Last updated on Feb 3rd, 2021 at 01:19 pm

Although each child develops at her own pace, language development usually follows the same predictable pattern.

Language milestones 0 to 12 months:

  • A baby who is between a day and a week old recognises her mother’s voice and responds to it.
  • At this stage her expressive vocabulary consists of crying – this is the only way she can tell you – and the world – how she feels.
  • From 6 weeks onwards your baby begins to communicate by smiling, and your positive response will encourage her to do so more often.
  • She will start to respond to her name and you will probably hear her laugh for the first time.
  • Between 2 and 5 months, she will start making cooing sounds and as her vocal cords develop she will experiment with making different sounds.
  • By 6 months your baby begins to babble. During the next 6 months your child will begin babbling ‘conversations’ and she will start to recognise sounds associated with actions, such as ‘clap your hands’ and ‘wave goodbye’.
  • Although she doesn’t use the correct words yet, she is able to make herself understood by using intonation and by combining her babbling language with gestures.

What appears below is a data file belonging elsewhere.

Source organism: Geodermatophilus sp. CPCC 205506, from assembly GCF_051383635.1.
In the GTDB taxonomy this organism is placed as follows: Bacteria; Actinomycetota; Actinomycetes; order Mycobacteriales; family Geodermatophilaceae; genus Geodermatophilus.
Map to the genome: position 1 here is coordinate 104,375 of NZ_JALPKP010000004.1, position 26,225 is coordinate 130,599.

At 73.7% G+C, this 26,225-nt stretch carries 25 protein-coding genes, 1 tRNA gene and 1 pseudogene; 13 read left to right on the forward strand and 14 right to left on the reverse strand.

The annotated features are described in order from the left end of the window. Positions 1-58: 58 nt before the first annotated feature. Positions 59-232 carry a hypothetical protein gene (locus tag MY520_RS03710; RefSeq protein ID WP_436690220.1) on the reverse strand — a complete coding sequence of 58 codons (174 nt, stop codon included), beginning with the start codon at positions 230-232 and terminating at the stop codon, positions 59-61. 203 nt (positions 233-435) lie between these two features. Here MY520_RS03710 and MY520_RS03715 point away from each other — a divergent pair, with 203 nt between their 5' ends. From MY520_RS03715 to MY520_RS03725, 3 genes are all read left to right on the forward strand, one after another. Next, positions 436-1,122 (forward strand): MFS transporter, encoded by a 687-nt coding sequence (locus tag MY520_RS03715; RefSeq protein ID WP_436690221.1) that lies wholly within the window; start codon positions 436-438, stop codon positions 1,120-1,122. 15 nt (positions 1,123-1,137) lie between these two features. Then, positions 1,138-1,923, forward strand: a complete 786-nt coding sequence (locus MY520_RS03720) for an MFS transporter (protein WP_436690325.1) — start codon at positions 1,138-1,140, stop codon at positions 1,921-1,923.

Language milestones 12 to 18 months:

  • Your little one will say her first real word between the ages of 12 and 15 months. You may not always be able to understand exactly what she is saying, but you will learn to decipher her language soon enough.
  • Babies’ first words are usually the names of objects such as ‘bottle’ or ‘teddy’, as well as the names of people they know well such as ‘mommy’ and ‘daddy’, and words indicating actions such as ‘bye bye’.
  • Between 15 and 18 months her speech will develop rapidly.
  • A child of 18 months may have an expressive vocabulary of up to 50 words, and a firm understanding of about 200 words.
  • Your child can identify simple pictures and will begin to use two-word constructions.

Always keep in mind that these milestones depend on how frequently you communicate with your child, so talk, talk and talk.


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